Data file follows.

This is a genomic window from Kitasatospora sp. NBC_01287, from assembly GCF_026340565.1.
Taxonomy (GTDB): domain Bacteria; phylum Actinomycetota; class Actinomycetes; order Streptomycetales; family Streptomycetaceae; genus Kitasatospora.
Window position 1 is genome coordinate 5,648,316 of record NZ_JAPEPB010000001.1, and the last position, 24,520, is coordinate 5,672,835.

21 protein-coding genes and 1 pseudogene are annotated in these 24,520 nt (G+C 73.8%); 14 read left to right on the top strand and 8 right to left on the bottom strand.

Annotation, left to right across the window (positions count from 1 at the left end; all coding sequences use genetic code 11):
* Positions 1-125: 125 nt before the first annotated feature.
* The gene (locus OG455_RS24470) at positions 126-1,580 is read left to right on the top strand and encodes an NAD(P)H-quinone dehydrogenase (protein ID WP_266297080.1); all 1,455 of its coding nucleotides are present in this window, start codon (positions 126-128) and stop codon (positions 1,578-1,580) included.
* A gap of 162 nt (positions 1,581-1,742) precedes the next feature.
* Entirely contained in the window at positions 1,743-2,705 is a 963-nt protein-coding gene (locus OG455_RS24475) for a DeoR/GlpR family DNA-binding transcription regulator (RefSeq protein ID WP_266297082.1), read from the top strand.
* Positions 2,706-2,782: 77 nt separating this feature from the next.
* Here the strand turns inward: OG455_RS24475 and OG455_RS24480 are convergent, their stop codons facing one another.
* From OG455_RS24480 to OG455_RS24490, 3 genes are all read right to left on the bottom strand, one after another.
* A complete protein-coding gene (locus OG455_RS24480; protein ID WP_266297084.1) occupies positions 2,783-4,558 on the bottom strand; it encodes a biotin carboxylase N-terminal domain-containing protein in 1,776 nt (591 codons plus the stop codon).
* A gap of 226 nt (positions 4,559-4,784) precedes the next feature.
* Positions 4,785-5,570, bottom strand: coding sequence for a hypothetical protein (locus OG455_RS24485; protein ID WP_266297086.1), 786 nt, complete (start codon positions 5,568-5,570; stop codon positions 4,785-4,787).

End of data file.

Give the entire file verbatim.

This is a genomic window from Kitasatospora sp. NBC_01287, from assembly GCF_026340565.1.
Taxonomy (GTDB): domain Bacteria; phylum Actinomycetota; class Actinomycetes; order Streptomycetales; family Streptomycetaceae; genus Kitasatospora.
Window position 1 is genome coordinate 5,648,316 of record NZ_JAPEPB010000001.1, and the last position, 24,520, is coordinate 5,672,835.

21 protein-coding genes and 1 pseudogene are annotated in these 24,520 nt (G+C 73.8%); 14 read left to right on the top strand and 8 right to left on the bottom strand.

Annotation, left to right across the window (positions count from 1 at the left end; all coding sequences use genetic code 11):
* Positions 1-125: 125 nt before the first annotated feature.
* The gene (locus OG455_RS24470) at positions 126-1,580 is read left to right on the top strand and encodes an NAD(P)H-quinone dehydrogenase (protein ID WP_266297080.1); all 1,455 of its coding nucleotides are present in this window, start codon (positions 126-128) and stop codon (positions 1,578-1,580) included.
* A gap of 162 nt (positions 1,581-1,742) precedes the next feature.
* Entirely contained in the window at positions 1,743-2,705 is a 963-nt protein-coding gene (locus OG455_RS24475) for a DeoR/GlpR family DNA-binding transcription regulator (RefSeq protein ID WP_266297082.1), read from the top strand.
* Positions 2,706-2,782: 77 nt separating this feature from the next.
* Here the strand turns inward: OG455_RS24475 and OG455_RS24480 are convergent, their stop codons facing one another.
* From OG455_RS24480 to OG455_RS24490, 3 genes are all read right to left on the bottom strand, one after another.
* A complete protein-coding gene (locus OG455_RS24480; protein ID WP_266297084.1) occupies positions 2,783-4,558 on the bottom strand; it encodes a biotin carboxylase N-terminal domain-containing protein in 1,776 nt (591 codons plus the stop codon).
* A gap of 226 nt (positions 4,559-4,784) precedes the next feature.
* Positions 4,785-5,570, bottom strand: coding sequence for a hypothetical protein (locus OG455_RS24485; protein ID WP_266297086.1), 786 nt, complete (start codon positions 5,568-5,570; stop codon positions 4,785-4,787).